Software companies have had an easier time attracting investors lately, too. For more on that, see the story on Page One. — Chuck Soder

Turn shipping containers Into stores? That’s the plan

Greasing the skids for good science teachers

■ Downtown Cleveland is starved for shop■ Lubrizol Corp. wants Lake County teachping, and the Historic Warehouse District ers to make sure Development students are Corp. hopes it can well-versed in jump-start retail science, so it’s in its neighborcontinuing a prohood. gram that reThe communiwards the county development ty’s best science organization teachers. wants to convert Along with used shipping Partners in Scicontainers into ence Excellence, small stores and Lubrizol sponplace them in sors an annual parking lots. awards program Thomas Starinthat gives $5,000 sky, the group’s associate direc- A rendering of the proposed retail project for the for teaching expenses to the top tor, said attract- Warehouse District. elementary, miding retailing to his dle or high school science teacher in Lake patch of downtown is a struggle. County. The runner-up receives $2,500 for “In the Warehouse District we have largteaching expenses, and both the winner and er spaces and higher rents (than elsewhere runner-up receive $1,000 to attend the Nadowntown), so startups and entrepreneurs tional Science Teachers Association nationdon’t have a low floor of entry,” he said. al conference in Boston next year. “This creates that.” In the 19-year history of the award, LubriMr. Starinsky said he hopes to raise zol has honored more than 90 Lake County $30,000 to buy and outfit at least three conteachers, the company reports. tainers that would be set together on the “For Lubrizol to remain a world leader street edge of a parking lot in the district. and for our country to thrive, we need more He has applied for several grants, one of graduates pursuing careers in science, techwhich is a competition. Whichever of about nology, engineering and math,” said Dave 10 finalists raises the most money at Enzerra, president of The Lubrizol by Nov. 8 tion. — Dan Shingler gets $10,000. Mr. Starinsky hopes to raise a



COMPANY: Braden Sutphin Ink Co., Cleveland OCCASION: Its 100th anniversary

Excerpts from recent blog entries on

It’s a digital age, but there still is huge demand for printed material — and Braden Sutphin Ink Co. brings a century of experience to make sure those materials look good. Braden Sutphin bills itself as the “oldest privately owned printing ink company” in the United States. It was founded in 1913 by Jim Braden, who later joined forces with Al Sutphin to form The Braden Sutphin Printing Ink Co. Mr. Sutphin bought 100% control of the business in 1929, and it has been owned and operated by the Sutphin family since that time. (As the company points out, the Sutphin name is wellknown to old-time Cleveland sports fans. Mr. Sutphin owned the Cleveland Barons hockey team during the 1930s and 1940s, and he built the old Cleveland Arena.) Today, Braden Sutphin has expanded to include 12 distribution centers and more than 50 dealers throughout the United States, shipping products to more than 1,500 customers. Braden Sutphin in recent years “has experienced significant growth in its flexographic printing inks” used in product packaging, the company says. Braden Sutphin’s flexo ink is used on products including Wendy’s French fry trays, KFC clamshells, Walmart and Sam’s Club pizza boxes, and colored envelopes for AT&T and Verizon. For information, visit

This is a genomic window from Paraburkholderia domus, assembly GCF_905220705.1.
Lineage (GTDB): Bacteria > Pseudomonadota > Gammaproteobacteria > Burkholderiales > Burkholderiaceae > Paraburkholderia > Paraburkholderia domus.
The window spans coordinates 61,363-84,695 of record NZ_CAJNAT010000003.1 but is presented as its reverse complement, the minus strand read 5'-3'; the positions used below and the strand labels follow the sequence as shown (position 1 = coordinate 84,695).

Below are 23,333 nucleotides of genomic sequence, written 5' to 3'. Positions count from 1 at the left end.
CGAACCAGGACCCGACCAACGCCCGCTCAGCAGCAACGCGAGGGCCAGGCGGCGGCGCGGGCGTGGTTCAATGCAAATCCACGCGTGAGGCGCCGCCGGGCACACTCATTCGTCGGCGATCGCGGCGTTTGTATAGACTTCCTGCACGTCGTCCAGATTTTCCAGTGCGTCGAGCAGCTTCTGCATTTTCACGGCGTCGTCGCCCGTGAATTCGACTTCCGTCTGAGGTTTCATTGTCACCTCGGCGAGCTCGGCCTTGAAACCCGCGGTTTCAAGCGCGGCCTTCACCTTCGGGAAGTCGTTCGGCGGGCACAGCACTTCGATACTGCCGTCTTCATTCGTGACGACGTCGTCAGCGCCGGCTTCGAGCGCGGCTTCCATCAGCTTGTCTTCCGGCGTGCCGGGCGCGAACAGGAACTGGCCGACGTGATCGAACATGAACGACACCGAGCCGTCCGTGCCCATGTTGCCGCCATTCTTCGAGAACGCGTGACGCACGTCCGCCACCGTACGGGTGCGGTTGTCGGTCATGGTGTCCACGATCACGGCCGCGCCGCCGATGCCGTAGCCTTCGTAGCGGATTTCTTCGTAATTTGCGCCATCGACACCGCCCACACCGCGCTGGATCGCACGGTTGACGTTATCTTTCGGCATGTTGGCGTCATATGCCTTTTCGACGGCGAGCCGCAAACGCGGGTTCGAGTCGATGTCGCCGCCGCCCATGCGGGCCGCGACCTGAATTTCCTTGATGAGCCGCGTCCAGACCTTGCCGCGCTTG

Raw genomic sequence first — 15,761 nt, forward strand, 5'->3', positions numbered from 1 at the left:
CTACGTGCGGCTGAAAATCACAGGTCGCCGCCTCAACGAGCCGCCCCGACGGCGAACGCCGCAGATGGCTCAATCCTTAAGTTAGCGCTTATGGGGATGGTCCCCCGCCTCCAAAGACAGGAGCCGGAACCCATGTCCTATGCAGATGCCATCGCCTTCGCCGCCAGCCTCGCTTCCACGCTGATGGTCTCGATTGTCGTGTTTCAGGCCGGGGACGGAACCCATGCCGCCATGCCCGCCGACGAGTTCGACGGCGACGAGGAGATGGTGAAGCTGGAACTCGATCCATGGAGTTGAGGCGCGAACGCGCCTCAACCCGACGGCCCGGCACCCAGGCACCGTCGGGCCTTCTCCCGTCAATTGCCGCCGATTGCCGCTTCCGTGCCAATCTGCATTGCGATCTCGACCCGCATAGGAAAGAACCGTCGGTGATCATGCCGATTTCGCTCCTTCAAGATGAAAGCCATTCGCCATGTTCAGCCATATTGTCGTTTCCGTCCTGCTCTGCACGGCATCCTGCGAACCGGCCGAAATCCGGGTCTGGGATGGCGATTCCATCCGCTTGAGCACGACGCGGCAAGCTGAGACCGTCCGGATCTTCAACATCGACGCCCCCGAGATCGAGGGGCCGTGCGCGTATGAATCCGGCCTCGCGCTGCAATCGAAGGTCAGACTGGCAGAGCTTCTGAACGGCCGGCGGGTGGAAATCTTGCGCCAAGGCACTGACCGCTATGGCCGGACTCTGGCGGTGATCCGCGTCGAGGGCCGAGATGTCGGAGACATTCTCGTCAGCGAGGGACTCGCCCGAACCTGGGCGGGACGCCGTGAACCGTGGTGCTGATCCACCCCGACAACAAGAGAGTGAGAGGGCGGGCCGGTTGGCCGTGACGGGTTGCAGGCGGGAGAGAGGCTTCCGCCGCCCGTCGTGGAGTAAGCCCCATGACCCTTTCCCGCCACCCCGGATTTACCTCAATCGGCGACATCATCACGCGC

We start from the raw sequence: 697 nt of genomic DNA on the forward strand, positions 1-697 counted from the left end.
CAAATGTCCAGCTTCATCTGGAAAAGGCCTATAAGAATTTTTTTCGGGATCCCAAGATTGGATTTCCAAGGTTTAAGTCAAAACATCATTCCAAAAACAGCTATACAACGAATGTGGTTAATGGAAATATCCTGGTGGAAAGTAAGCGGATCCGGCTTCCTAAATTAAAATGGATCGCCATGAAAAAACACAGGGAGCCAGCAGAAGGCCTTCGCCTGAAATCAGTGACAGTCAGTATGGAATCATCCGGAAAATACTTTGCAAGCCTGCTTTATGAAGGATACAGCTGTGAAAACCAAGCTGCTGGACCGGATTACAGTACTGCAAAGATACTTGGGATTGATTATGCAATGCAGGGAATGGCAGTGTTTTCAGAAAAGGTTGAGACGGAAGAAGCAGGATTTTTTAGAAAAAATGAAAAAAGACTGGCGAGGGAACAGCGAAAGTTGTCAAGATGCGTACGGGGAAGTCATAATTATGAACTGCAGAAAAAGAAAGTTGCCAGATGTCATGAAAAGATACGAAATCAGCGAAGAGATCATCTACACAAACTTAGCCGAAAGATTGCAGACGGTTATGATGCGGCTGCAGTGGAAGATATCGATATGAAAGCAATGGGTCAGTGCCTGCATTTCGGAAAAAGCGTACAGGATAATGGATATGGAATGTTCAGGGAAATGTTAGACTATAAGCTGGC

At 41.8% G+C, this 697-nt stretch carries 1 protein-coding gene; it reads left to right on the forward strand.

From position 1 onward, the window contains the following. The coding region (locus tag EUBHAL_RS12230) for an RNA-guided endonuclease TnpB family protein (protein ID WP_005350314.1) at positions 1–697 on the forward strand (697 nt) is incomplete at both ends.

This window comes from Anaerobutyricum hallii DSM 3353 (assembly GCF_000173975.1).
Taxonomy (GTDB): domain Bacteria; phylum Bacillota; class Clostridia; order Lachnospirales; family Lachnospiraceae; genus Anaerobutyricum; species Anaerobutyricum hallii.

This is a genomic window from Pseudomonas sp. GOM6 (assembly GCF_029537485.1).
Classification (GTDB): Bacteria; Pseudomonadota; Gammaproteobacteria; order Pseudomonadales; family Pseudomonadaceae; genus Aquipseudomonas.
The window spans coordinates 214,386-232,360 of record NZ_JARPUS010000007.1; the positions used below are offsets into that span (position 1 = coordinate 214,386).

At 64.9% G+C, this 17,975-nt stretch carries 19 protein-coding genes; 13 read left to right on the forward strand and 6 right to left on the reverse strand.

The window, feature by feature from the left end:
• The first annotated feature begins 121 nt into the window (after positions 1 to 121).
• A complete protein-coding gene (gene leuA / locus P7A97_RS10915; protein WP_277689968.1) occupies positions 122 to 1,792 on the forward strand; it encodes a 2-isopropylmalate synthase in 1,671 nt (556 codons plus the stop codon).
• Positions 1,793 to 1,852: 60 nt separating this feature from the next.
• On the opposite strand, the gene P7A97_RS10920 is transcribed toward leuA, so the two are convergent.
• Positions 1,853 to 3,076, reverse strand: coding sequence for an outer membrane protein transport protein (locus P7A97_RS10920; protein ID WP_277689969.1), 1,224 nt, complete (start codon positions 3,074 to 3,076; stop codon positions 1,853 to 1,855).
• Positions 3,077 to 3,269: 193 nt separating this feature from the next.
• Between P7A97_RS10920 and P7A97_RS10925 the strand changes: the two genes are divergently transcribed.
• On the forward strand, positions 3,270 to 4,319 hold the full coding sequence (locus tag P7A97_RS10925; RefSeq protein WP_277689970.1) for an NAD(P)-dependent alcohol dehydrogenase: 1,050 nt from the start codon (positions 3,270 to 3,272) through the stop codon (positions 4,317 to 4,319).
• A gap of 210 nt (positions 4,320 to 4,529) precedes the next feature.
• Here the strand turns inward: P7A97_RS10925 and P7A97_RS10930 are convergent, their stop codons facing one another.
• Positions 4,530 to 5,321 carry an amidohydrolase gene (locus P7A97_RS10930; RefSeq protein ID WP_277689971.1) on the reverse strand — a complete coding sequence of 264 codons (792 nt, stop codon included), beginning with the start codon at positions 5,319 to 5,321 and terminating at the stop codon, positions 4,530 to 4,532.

total of $30,000. “We know it’s a good idea,” he said. “We know we can fill it with retail because we’ve talked to some people who are interested.” — Jay Miller

Things are still ‘very muted’ ■ On CNBC, KeyCorp CEO Beth Mooney discussed the challenges in finding new revenues and bringing down costs in an economy that still has no tailwind. “What we’re seeing is continued caution Mooney among our business clients,” Ms. Mooney said in a CNBC roundtable discussion. “Our clients (are) putting their thoughts about the level of growth into 2014 now,” she said. “So borrowing for expansion is less, but our clients are doing well. They’re highly liquid. American business is very profitable. But it is still a very muted economy.” Banks, she concluded, “are highly competitive for the good assets, good loans and good customers. You have to grow your own capabilities, grow your own revenue and really invest in being productive.”

More for your money ■ The most expensive U.S. cities “aren’t just unaffordable for the average American middle-class family,” according to an analysis by Increasingly, “they’re unaffordable to the relatively welloff middle class by local standards, too.” The website noted the median household income in metropolitan San Francisco is higher than it is in Akron by about $30,000. But that smaller income will buy you much, much more in Akron. “To be more specific, if you make the median income in Akron — a good proxy for a spot in the local middle

class — 86% of the homes on the market there this month are likely within your budget,” according to the site. If you’re middle class in San Francisco, on the other hand, that figure is just 14%. Put another way, the website noted, “the median income in metro San Francisco is about 60 percent higher than it is in Akron. But the median for-sale housing price per square foot today is about 700 percent higher.” The analysis included a chart with data from showing that Ohio is a hotbed for cities with relatively affordable housing markets. In Cleveland, for instance, 82% of homes are considered to be within the budget of a family making the median income. And the median size of that affordable home, in both Akron and Cleveland, is nearly 1,400 square feet. Columbus matched Cleveland, with an 82% home-affordability rating. Cincinnati was at 82%, while Dayton was at 85%.

How do you steal a tractor, exactly? ■ Ohio ranked 10th nationwide last year in the number of heavy equipment thefts reported to law enforcement, according to a new report from the National Insurance Crime Bureau. There were 10,925 thefts of heavy equipment — primarily mowers, loaders and tractors — in the United States last year, down 7% from 11,705 in 2011. The National Insurance Crime Bureau said heavy equipment theft has fallen 19% since 2008, when there were 13,511 reported thefts. Texas ranked No. 1 in 2012 with 1,401 reported thefts. In second place was North Carolina with 1,037 thefts followed by Florida, California and Georgia and South Carolina, in a tie for fifth. Ohio was No. 10 with 309 thefts. The three most stolen heavy equipment items in 2012 were as follows: Mowers (riding or garden tractor: 5,363); loaders (skid steer, wheeled: 1,943); and tractors (wheeled or tracked: 1,459).



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Crain's Cleveland Business  

October 21 - 27, 2013 issue